“He helped me learn to tie my shoes,” Rodriguez said, chuckling.
In his adult life, Bayron was a helper, and he stood for what he believed in, his family said. He cared for the apartment residents and would even get himself in trouble to help them out.
He once had a friend who wanted his special needs daughter to attend a school with a solid support program, but they didn’t live in the right area.
“We added them as occupants so she could go to the school,” Bayron’s wife, Kayla Rodriguez, said. “When it came to Bayron, he will run it by you but he’s going to do what he wants. He always felt like if God asked you to do something, you’ve got to do it.”
Bayron tried for a whole year just to get Kayla's attention when she moved into his apartment complex, she said, and he later proposed to her on their porch. They didn’t need anything big or fancy.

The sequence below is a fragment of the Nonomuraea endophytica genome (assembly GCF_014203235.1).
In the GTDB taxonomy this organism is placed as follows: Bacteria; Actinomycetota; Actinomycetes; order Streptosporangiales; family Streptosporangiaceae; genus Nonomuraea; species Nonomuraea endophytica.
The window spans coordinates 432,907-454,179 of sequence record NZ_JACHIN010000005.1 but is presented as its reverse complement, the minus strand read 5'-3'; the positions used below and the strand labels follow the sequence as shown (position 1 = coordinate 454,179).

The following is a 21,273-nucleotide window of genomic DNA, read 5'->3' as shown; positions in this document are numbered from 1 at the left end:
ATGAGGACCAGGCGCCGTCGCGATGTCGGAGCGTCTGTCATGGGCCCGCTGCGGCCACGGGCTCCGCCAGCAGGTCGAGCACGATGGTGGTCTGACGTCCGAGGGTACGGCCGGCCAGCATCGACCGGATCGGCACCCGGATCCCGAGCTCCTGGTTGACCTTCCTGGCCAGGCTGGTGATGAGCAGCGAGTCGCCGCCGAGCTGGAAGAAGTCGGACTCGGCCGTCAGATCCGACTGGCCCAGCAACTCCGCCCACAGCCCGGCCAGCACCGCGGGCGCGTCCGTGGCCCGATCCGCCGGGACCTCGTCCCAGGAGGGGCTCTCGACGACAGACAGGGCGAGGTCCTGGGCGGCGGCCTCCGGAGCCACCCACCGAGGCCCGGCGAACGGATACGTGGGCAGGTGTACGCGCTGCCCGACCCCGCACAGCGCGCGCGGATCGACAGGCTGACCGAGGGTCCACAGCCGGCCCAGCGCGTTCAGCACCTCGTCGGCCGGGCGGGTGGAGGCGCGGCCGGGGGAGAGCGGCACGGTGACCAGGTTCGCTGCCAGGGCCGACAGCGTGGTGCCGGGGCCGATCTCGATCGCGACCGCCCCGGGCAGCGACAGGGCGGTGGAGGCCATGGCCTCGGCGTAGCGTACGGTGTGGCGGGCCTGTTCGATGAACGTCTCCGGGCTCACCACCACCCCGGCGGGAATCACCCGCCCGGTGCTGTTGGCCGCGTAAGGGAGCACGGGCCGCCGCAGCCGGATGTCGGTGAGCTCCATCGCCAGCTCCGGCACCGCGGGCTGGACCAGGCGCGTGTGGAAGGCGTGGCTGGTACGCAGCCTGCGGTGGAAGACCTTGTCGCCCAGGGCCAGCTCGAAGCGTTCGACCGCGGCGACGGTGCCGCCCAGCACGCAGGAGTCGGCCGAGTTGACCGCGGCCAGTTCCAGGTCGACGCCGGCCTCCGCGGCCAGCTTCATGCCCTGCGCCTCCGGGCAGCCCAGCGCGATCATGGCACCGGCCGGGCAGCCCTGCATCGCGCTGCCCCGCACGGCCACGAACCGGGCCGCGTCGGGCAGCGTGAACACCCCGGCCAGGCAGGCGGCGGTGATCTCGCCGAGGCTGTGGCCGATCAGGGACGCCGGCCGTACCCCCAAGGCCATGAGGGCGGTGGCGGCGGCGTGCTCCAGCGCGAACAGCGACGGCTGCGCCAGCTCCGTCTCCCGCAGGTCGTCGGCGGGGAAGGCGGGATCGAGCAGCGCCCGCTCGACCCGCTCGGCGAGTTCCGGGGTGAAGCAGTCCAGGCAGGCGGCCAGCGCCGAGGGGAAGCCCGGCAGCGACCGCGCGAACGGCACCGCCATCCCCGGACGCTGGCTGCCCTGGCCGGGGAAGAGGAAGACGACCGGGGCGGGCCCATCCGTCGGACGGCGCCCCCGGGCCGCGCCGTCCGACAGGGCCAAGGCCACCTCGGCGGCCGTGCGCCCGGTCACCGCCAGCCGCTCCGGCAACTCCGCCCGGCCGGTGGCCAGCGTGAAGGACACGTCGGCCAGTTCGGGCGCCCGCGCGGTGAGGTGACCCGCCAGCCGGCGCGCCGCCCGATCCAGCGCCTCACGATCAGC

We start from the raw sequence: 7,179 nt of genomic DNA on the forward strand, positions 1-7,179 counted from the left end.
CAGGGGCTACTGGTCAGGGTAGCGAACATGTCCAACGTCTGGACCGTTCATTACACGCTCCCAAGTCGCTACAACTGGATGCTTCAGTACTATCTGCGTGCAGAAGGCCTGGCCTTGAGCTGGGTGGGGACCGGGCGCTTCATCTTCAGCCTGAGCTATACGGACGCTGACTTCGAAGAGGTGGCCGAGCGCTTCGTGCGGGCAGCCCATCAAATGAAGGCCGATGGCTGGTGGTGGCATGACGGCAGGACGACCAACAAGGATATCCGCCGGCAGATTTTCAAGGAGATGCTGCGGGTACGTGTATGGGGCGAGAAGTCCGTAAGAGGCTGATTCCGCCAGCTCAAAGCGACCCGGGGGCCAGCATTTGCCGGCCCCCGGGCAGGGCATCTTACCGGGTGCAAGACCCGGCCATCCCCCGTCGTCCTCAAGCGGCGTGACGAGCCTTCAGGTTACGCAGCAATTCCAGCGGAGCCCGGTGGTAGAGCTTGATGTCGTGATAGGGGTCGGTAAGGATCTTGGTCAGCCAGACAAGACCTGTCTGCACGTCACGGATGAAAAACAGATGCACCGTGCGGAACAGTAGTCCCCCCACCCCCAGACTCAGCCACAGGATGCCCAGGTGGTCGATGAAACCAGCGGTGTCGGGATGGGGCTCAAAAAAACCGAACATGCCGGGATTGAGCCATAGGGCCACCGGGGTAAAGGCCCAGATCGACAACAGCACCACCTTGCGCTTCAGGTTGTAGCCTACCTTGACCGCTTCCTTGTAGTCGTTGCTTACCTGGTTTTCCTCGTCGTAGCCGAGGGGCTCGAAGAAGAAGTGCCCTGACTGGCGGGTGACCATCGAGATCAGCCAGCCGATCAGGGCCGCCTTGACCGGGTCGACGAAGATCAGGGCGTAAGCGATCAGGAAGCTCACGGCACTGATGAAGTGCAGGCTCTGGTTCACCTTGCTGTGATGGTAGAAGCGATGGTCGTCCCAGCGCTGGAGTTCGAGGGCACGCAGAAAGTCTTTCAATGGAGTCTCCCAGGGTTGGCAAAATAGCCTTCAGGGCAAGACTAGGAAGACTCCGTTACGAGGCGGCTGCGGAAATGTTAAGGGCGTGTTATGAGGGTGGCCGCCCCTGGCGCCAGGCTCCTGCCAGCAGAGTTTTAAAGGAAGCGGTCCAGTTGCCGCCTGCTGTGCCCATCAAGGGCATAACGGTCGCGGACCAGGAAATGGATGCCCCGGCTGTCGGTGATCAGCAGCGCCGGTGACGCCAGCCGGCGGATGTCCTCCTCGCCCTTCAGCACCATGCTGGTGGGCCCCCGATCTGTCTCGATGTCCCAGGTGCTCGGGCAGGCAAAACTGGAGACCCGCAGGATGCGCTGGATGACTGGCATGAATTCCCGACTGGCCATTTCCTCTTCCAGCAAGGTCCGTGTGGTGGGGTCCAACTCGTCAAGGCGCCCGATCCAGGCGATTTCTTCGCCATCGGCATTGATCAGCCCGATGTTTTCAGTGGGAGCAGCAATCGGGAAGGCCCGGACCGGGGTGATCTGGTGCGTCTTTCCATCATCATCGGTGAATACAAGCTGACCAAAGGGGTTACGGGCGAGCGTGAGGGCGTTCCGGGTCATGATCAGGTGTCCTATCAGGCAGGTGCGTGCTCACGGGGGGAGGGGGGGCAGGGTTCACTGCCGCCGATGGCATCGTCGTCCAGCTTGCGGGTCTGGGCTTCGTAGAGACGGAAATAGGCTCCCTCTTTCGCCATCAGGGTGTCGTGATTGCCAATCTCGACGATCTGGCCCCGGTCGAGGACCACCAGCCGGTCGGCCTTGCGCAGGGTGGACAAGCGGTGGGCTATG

He was selfless and stylish — “He was not a man afraid of color,” she said — and he was incredibly family-oriented.
“I always loved that,” she said. “A lot of white people are not; you distance yourself from your family. Not with Hispanic family.”
He especially loved his young son, Braden, she said, and she still struggles to understand how Bayron could be taken in such a careless, ruthless act.
“He was such a bright light,” Kayla said. “Every single person he met, I feel like he always left this flame inside of them.”
‘Left a scar’
The year also saw the death of a Tulsa police officer in the line of duty for the first time in 24 years.
Sgt. Craig Johnson, 45, was shot in late June while backing Officer Aurash Zarkeshan on a traffic stop in east Tulsa, and he later died from his wounds. Zarkeshan, 27, continues to recover from the shooting.